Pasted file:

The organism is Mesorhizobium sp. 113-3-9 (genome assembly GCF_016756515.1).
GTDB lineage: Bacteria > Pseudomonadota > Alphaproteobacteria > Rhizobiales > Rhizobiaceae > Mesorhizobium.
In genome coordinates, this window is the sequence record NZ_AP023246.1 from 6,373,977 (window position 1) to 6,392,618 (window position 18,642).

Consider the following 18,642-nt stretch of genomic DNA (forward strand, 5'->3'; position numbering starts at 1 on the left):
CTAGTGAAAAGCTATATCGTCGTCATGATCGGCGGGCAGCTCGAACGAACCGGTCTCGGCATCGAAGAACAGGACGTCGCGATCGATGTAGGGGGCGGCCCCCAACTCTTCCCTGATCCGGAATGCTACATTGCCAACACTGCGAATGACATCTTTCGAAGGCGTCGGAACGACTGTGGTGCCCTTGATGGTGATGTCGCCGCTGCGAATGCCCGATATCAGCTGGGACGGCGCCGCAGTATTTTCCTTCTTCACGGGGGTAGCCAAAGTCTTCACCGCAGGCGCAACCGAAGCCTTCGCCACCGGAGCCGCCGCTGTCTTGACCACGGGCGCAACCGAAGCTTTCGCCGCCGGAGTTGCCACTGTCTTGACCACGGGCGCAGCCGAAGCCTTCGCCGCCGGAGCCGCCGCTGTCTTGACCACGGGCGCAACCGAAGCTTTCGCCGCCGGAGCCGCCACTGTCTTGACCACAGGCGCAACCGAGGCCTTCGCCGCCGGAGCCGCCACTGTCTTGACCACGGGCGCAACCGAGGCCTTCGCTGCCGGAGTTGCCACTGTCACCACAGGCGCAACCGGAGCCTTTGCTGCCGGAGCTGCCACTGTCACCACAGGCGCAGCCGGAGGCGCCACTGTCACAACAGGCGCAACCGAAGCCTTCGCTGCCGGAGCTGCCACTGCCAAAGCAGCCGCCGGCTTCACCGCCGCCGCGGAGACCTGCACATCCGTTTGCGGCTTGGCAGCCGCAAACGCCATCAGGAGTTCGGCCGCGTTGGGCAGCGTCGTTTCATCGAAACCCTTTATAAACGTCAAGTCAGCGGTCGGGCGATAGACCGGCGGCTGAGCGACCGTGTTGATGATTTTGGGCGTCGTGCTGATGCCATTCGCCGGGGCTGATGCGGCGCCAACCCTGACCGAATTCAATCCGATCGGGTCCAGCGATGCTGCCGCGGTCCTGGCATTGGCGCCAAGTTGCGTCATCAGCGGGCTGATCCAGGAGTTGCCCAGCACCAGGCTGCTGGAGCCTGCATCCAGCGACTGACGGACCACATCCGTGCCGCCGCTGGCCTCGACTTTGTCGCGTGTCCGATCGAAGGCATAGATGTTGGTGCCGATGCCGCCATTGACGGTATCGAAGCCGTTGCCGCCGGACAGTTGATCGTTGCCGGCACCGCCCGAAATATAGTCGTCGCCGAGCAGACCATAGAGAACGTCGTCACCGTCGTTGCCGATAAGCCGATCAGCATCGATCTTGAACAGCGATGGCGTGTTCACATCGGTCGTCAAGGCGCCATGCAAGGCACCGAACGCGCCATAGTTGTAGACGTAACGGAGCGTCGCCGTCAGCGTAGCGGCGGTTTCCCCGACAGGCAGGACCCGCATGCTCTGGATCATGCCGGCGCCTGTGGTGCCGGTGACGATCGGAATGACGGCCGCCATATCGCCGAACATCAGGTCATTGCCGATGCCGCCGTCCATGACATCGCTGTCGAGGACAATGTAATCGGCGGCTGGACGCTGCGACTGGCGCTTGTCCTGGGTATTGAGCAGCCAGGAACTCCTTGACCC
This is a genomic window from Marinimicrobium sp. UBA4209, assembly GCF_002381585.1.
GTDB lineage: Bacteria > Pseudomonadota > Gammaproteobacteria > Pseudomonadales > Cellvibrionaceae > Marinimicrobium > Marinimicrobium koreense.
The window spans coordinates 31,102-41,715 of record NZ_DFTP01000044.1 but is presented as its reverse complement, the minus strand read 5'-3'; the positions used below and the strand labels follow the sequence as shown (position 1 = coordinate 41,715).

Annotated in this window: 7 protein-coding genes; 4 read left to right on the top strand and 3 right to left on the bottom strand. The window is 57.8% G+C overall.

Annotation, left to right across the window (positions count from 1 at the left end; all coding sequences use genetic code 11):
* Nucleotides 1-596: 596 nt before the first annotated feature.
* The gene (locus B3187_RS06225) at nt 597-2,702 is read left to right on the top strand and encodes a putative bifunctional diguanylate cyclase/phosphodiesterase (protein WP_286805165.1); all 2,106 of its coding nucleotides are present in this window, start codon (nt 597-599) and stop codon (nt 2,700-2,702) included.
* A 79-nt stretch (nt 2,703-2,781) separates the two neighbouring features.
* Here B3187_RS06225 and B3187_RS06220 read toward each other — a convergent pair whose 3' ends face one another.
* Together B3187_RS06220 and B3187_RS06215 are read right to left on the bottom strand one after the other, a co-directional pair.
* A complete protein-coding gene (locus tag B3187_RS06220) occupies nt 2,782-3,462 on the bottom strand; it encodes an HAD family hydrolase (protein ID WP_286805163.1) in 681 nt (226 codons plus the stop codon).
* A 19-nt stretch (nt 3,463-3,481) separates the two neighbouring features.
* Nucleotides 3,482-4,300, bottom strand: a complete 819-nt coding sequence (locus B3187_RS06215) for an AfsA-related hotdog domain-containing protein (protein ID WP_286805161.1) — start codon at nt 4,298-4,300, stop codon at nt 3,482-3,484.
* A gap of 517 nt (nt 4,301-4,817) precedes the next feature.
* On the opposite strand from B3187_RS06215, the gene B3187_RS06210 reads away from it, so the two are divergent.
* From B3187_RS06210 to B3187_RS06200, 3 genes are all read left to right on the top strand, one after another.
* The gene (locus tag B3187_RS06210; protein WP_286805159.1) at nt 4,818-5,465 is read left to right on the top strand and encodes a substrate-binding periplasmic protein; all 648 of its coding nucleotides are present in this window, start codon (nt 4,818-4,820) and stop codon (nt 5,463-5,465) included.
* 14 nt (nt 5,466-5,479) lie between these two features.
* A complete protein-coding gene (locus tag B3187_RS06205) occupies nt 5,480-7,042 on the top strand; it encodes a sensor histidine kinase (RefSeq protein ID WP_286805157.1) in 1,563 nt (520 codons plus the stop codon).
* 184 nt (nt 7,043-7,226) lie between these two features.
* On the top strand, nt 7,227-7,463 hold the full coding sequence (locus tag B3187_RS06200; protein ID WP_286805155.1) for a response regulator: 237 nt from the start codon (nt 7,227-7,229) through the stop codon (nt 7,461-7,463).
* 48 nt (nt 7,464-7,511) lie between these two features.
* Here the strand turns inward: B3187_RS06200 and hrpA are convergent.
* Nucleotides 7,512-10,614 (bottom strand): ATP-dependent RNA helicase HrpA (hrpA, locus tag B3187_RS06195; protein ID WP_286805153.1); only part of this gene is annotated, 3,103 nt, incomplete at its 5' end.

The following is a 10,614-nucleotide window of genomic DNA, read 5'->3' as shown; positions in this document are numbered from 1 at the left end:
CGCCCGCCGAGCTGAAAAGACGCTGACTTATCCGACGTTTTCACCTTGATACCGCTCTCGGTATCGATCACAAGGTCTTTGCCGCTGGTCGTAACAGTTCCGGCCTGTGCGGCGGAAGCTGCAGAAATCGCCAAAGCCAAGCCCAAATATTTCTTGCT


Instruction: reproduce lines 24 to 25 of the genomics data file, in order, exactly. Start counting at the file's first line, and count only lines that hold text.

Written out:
* A complete protein-coding gene (locus tag B3187_RS06205) occupies nt 5,480-7,042 on the top strand; it encodes a sensor histidine kinase (RefSeq protein ID WP_286805157.1) in 1,563 nt (520 codons plus the stop codon).
* 184 nt (nt 7,043-7,226) lie between these two features.